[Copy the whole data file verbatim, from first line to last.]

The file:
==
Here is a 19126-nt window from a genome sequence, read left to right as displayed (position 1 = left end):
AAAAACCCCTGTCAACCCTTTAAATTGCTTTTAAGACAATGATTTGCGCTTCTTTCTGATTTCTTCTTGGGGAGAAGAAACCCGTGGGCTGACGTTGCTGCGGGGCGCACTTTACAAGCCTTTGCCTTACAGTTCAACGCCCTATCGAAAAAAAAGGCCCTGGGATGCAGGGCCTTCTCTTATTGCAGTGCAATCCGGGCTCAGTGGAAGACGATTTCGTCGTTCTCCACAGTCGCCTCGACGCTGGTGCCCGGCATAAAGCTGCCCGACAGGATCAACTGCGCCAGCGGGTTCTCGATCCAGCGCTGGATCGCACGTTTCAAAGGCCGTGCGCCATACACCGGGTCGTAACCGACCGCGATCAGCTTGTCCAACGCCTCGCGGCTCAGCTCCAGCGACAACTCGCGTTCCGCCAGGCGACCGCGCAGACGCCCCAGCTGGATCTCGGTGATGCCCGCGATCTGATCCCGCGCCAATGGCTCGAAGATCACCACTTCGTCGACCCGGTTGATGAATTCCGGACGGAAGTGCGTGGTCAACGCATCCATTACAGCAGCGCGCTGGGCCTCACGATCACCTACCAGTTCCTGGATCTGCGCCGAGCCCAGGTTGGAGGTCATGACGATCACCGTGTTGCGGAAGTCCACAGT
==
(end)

Here is a 19126-nt window from a genome sequence, read left to right as displayed (position 1 = left end):
AAAAACCCCTGTCAACCCTTTAAATTGCTTTTAAGACAATGATTTGCGCTTCTTTCTGATTTCTTCTTGGGGAGAAGAAACCCGTGGGCTGACGTTGCTGCGGGGCGCACTTTACAAGCCTTTGCCTTACAGTTCAACGCCCTATCGAAAAAAAAGGCCCTGGGATGCAGGGCCTTCTCTTATTGCAGTGCAATCCGGGCTCAGTGGAAGACGATTTCGTCGTTCTCCACAGTCGCCTCGACGCTGGTGCCCGGCATAAAGCTGCCCGACAGGATCAACTGCGCCAGCGGGTTCTCGATCCAGCGCTGGATCGCACGTTTCAAAGGCCGTGCGCCATACACCGGGTCGTAACCGACCGCGATCAGCTTGTCCAACGCCTCGCGGCTCAGCTCCAGCGACAACTCGCGTTCCGCCAGGCGACCGCGCAGACGCCCCAGCTGGATCTCGGTGATGCCCGCGATCTGATCCCGCGCCAATGGCTCGAAGATCACCACTTCGTCGACCCGGTTGATGAATTCCGGACGGAAGTGCGTGGTCAACGCATCCATTACAGCAGCGCGCTGGGCCTCACGATCACCTACCAGTTCCTGGATCTGCGCCGAGCCCAGGTTGGAGGTCATGACGATCACCGTGTTGCGGAAGTCCACAGT